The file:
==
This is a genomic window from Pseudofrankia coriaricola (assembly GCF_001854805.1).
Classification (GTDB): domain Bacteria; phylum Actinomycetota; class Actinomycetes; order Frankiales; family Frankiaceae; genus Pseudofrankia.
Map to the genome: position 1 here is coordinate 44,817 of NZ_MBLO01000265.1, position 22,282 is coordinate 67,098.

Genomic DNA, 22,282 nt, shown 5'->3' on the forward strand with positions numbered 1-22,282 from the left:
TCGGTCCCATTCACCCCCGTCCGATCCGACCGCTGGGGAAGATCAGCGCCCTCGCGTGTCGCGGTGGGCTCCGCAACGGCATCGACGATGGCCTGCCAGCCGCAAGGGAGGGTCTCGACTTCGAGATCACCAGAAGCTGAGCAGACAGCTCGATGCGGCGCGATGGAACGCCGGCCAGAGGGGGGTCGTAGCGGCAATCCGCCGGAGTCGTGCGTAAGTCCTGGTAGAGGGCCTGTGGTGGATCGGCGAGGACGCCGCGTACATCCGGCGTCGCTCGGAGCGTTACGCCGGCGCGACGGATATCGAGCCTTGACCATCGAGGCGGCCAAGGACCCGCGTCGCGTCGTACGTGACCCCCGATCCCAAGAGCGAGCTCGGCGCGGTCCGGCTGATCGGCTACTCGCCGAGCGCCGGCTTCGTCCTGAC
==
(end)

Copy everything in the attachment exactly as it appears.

This is a genomic window from Pseudofrankia coriaricola (assembly GCF_001854805.1).
Classification (GTDB): domain Bacteria; phylum Actinomycetota; class Actinomycetes; order Frankiales; family Frankiaceae; genus Pseudofrankia.
Map to the genome: position 1 here is coordinate 44,817 of NZ_MBLO01000265.1, position 22,282 is coordinate 67,098.

Genomic DNA, 22,282 nt, shown 5'->3' on the forward strand with positions numbered 1-22,282 from the left:
TCGGTCCCATTCACCCCCGTCCGATCCGACCGCTGGGGAAGATCAGCGCCCTCGCGTGTCGCGGTGGGCTCCGCAACGGCATCGACGATGGCCTGCCAGCCGCAAGGGAGGGTCTCGACTTCGAGATCACCAGAAGCTGAGCAGACAGCTCGATGCGGCGCGATGGAACGCCGGCCAGAGGGGGGTCGTAGCGGCAATCCGCCGGAGTCGTGCGTAAGTCCTGGTAGAGGGCCTGTGGTGGATCGGCGAGGACGCCGCGTACATCCGGCGTCGCTCGGAGCGTTACGCCGGCGCGACGGATATCGAGCCTTGACCATCGAGGCGGCCAAGGACCCGCGTCGCGTCGTACGTGACCCCCGATCCCAAGAGCGAGCTCGGCGCGGTCCGGCTGATCGGCTACTCGCCGAGCGCCGGCTTCGTCCTGAC